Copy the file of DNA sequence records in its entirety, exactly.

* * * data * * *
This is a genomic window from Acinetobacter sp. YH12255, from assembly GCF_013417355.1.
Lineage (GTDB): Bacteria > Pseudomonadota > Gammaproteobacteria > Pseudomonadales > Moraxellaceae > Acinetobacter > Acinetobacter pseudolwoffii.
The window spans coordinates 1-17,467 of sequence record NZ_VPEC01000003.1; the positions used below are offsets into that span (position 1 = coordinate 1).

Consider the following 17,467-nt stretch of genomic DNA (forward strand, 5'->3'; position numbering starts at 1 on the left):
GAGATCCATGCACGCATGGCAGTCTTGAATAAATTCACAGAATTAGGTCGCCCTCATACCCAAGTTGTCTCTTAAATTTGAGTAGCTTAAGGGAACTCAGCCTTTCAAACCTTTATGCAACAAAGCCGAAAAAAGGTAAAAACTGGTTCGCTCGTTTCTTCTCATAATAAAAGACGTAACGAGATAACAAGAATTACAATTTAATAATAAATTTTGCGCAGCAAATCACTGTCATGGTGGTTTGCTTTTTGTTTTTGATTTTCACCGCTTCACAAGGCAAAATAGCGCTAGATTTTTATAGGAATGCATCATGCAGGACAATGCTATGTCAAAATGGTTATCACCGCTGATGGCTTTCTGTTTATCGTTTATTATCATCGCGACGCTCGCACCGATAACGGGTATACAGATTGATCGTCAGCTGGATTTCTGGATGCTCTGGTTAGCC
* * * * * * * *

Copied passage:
This is a genomic window from Acinetobacter sp. YH12255, from assembly GCF_013417355.1.
Lineage (GTDB): Bacteria > Pseudomonadota > Gammaproteobacteria > Pseudomonadales > Moraxellaceae > Acinetobacter > Acinetobacter pseudolwoffii.
The window spans coordinates 1-17,467 of sequence record NZ_VPEC01000003.1; the positions used below are offsets into that span (position 1 = coordinate 1).

Consider the following 17,467-nt stretch of genomic DNA (forward strand, 5'->3'; position numbering starts at 1 on the left):
GAGATCCATGCACGCATGGCAGTCTTGAATAAATTCACAGAATTAGGTCGCCCTCATACCCAAGTTGTCTCTTAAATTTGAGTAGCTTAAGGGAACTCAGCCTTTCAAACCTTTATGCAACAAAGCCGAAAAAAGGTAAAAACTGGTTCGCTCGTTTCTTCTCATAATAAAAGACGTAACGAGATAACAAGAATTACAATTTAATAATAAATTTTGCGCAGCAAATCACTGTCATGGTGGTTTGCTTTTTGTTTTTGATTTTCACCGCTTCACAAGGCAAAATAGCGCTAGATTTTTATAGGAATGCATCATGCAGGACAATGCTATGTCAAAATGGTTATCACCGCTGATGGCTTTCTGTTTATCGTTTATTATCATCGCGACGCTCGCACCGATAACGGGTATACAGATTGATCGTCAGCTGGATTTCTGGATGCTCTGGTTAGCC